Warm air is naturally going to flow toward any spaces where insulation is thin or missing. When this warm air meets the cool wall, the water vapor in the air is going to condense into liquid water feeding the growth of mould in that area of the home.
If you catch it early, you might be able to scrub the mould clean. Once clean, you could then use a humidifier to control moisture levels in the room. If this does not work, you may need to open the walls to add insulation.
Proper flow of air throughout your home is as important as reducing moisture build up when it comes to avoiding costly structural problems or health risks from mould in your home.
In general, mould and mildew in the bathroom or kitchen is controllable but depending on your room’s design it might be difficult to manage.
If you find you get a lot of mould problems, you should apply an antimicrobial treatment to the tiles and then reseal the grout. Especially in sink areas where overflow or spill of soapy water into areas where it can collect is common. If there is serious damage from the mould, you may need to retile the bathroom or kitchen, and if that is the case it could be worth considering using specially treated antimicrobial tiles or lining to prevent mould growth in the future.
Soap and water is not enough for cleaning mould and mildew. Even bleach will often not get the job done. Often all bleach really does is make mould a lighter colour. If you want to get rid of mould and keep it from coming back, you need to use a cleanser that is designed to kill mould outright.
Your number one concern should always be addressing the moisture problem, but once that is sorted out, go back and apply an antimicrobial treatment to prevent recurrence.
If you need to remodel or repaint an area that has had problems with mould and mildew, it is a good idea to use a mildew-resistant paint. These paints have chemicals that kill mould and prevent growth. They cost a little more, but it is worth it if the room has a history of mould problems.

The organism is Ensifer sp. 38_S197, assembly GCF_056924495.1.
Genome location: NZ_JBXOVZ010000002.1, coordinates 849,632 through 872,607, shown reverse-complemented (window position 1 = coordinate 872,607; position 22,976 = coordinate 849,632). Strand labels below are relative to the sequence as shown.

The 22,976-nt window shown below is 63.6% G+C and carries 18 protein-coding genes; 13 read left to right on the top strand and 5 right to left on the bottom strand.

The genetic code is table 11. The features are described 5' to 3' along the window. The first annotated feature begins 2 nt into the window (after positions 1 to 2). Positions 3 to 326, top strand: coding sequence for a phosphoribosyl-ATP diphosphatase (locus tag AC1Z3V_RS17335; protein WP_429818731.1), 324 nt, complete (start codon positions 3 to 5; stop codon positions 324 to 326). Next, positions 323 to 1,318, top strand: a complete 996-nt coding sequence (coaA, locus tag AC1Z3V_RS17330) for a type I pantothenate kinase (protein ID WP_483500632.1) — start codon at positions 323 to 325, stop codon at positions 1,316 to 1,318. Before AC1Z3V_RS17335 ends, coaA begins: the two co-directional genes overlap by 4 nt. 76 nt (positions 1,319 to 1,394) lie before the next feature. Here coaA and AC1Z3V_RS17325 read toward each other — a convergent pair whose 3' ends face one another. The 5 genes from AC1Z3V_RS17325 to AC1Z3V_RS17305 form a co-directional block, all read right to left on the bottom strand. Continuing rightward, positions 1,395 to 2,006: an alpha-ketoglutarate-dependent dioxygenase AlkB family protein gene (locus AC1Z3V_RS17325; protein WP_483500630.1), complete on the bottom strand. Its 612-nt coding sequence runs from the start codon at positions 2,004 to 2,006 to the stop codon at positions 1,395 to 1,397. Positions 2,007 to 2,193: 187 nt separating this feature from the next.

Homes are rarely built with mould resistant materials, and any common building material including carpets, drywalls, anything that attracts moisture and dry air can attract mould growth over time. If you need to rebuild part of a room after a mould problem, use materials that are more resistant to mould. You could build the walls from pressure treated wood, and you can also find products like drywall tape, caulk and carpet that come in mould resistant varieties. Along with that, there are mould resistant shower and bathtub liners that can be used when remodelling a bathroom.
It really does not take much for a mould problem to develop. All it takes is some moisture, organic material and a lack of ventilation. Fortunately, most mould problems are manageable.
You just need to take the time to find the source of moisture, and use the right treatments to prevent it from growing back. As long as you don’t let the problem go for too long, it should not result in serious damage that will require expensive repairs.